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Hong Kong and China Territories

Greetings colleagues,

For the month of March, I have been visiting libraries of China's special "territories" — Hong Kong, Macau and border zones — areas designated by China as Special Administrative Regions (SARS) and Special Economic Zones (SEZ).

Hong Kong has many similarities to the characteristics I described for Singapore in my October report. Due to their common British colonial heritage, both carry on a long-standing tradition of western-style universities and libraries. And, due to the small geographic size and high per-capita income of both, a much greater funding level exists. I visited all eight of Hong Kong's main universities — all have the latest, modern facilities and features, from well-designed buildings to high-tech computers and databases.

Library services also are strong: professional librarians, multifaceted reference and instruction service, automated circulation features, and so on. In a way, it is almost unfair to put Hong Kong and Singapore in the same comparative mix with the rest of Southeast Asia; their size, economies and heritage are so different.

This is not to say there are not challenges.

Like Singapore, school libraries have not received as much emphasis as university or public libraries. The tradition of a separate school librarian, as in many U.S. schools, is not common — teachers doubling as "the librarian" is more the norm. That, in turn, provides less of a foundation of library skills among new university students. They arrive strong in computer competency, but not as strong in information literacy. The many strengths of Hong Kong’s academic libraries help compensate. There were great and innovative programs, archives and technological innovations running in Hong Kong’s libraries.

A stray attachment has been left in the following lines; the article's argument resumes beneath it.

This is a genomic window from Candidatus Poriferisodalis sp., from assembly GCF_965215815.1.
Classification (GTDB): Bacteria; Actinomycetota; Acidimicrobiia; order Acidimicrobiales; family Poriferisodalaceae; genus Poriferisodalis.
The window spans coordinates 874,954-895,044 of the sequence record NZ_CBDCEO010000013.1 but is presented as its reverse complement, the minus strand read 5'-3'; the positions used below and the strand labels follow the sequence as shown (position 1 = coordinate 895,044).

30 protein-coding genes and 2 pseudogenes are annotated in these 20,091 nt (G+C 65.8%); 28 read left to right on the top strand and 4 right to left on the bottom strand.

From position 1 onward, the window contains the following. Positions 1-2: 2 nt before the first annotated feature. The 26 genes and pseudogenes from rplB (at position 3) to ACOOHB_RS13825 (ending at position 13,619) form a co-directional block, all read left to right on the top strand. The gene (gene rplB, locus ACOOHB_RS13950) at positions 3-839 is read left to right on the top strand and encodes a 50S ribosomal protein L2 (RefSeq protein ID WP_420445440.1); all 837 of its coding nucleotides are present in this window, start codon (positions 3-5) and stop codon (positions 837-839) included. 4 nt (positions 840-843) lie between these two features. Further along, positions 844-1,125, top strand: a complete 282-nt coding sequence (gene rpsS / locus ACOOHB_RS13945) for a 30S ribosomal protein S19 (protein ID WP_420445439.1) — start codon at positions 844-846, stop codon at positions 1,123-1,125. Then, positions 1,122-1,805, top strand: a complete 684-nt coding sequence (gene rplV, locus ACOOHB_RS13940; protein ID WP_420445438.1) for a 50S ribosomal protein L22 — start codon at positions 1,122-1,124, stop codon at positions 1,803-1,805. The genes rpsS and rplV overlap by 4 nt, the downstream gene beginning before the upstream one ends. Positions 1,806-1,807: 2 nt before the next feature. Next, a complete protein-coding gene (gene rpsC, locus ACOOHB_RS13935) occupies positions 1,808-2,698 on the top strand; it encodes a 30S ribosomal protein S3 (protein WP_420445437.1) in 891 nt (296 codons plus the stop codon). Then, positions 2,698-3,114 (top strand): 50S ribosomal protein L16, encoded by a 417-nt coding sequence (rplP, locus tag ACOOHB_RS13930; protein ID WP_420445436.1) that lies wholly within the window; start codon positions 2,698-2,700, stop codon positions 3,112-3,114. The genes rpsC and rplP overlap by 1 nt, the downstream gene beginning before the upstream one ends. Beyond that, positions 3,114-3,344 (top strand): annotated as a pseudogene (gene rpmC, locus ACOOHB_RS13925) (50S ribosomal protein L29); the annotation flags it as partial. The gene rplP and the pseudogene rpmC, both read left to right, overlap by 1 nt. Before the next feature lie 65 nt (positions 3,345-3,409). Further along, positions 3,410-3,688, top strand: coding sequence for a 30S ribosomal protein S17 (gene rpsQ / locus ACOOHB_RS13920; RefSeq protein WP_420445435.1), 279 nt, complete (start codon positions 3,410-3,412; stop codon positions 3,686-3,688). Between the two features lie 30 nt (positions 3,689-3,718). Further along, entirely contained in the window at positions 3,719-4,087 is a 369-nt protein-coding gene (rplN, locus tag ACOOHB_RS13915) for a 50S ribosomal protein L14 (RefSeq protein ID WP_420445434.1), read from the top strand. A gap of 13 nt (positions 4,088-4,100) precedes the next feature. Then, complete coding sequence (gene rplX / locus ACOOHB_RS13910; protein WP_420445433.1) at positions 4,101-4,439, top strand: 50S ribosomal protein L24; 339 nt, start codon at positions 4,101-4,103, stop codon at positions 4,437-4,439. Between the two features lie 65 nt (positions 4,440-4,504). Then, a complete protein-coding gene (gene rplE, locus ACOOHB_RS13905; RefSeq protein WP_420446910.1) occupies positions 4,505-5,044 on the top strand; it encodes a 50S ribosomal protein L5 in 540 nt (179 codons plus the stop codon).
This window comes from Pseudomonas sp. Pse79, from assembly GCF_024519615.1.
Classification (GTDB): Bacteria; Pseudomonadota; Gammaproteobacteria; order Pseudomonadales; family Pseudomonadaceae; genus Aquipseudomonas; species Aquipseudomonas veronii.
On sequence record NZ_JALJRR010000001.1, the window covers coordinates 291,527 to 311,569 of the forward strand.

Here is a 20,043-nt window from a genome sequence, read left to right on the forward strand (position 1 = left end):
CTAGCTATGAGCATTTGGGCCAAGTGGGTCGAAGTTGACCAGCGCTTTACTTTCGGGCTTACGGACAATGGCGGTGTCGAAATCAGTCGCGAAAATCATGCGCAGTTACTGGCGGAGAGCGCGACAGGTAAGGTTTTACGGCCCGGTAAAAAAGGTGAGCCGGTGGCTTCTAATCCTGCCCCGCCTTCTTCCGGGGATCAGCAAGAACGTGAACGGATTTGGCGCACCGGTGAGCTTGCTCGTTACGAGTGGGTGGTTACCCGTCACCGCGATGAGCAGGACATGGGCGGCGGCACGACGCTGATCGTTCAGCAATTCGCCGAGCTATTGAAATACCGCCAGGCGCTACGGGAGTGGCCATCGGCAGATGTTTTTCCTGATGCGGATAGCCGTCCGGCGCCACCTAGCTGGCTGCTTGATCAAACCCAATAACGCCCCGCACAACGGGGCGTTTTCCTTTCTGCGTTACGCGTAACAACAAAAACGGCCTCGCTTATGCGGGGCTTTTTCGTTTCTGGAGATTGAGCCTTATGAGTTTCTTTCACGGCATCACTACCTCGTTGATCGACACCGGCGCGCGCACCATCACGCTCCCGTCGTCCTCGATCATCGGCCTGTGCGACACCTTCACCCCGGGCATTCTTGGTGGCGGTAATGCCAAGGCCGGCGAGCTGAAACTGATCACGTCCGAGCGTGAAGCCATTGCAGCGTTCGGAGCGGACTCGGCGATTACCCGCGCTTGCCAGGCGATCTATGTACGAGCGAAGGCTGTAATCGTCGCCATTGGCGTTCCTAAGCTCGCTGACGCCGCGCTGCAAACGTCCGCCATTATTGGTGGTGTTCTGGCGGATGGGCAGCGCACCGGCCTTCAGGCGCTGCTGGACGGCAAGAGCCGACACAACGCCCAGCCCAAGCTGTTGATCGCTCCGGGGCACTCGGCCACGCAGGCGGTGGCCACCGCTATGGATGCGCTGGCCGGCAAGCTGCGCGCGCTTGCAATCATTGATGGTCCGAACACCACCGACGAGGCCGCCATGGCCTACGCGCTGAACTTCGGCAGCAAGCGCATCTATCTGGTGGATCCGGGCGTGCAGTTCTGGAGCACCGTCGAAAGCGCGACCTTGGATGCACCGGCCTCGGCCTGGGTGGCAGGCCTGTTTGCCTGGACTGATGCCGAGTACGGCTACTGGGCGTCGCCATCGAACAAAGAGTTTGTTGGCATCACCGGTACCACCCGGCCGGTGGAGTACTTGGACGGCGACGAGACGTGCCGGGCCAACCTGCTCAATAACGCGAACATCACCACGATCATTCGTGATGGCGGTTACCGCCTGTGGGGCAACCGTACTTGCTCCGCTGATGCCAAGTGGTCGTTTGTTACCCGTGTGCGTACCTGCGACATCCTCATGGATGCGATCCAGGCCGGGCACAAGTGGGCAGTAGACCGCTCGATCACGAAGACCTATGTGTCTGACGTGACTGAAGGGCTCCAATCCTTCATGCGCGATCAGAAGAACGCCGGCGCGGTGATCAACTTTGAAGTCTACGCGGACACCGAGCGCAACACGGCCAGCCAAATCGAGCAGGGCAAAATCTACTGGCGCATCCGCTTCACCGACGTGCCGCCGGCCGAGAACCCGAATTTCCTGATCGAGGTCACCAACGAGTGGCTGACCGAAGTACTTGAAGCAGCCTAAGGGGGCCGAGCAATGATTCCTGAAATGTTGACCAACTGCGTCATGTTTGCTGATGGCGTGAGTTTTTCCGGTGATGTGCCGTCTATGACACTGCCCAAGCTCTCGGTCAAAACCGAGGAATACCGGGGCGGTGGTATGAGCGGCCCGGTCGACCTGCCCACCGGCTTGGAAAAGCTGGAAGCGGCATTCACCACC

Macau, the former Portuguese colony (and Hong Kong's neighbor), is a casino resort area (a "Monaco of Asia" of sorts). Thus, you wouldn’t expect much from it in the way of libraries, but Macau actually has two large universities with fully modern and high-tech facilities, and the tiny territory is well covered with public branch libraries. In the University of Macau's central library, they are using the same commercial software as Cal State Fullerton (Millenium), subscribing to long list of scholarly databases and enjoying very modern facilities — docking stations, wireless features, etc. In the branch public libraries I visited, they were well stocked with contemporary materials in English and Chinese — not as much Portuguese now. School libraries share the same need as Hong Kong: more school librarians hired exclusively to run the libraries.

Along the border of China are some cities designated as SEZs — such as Shenzhen, across from Hong Kong. These are certainly part of mainland China, but have quite a different economic situation — much higher economies and incomes. Thus, higher-funded libraries. While a report on these could easily stand alone, I will include them in my next report on mainland China.

During March I also took brief detour from my visits to attend an international library conference for Southeast Asia. I was a plenary speaker and discussed all the research I have been doing. It was a large event: I addressed a room of  more than 1,000 librarians from all over Asia.

Warm regards from Asia.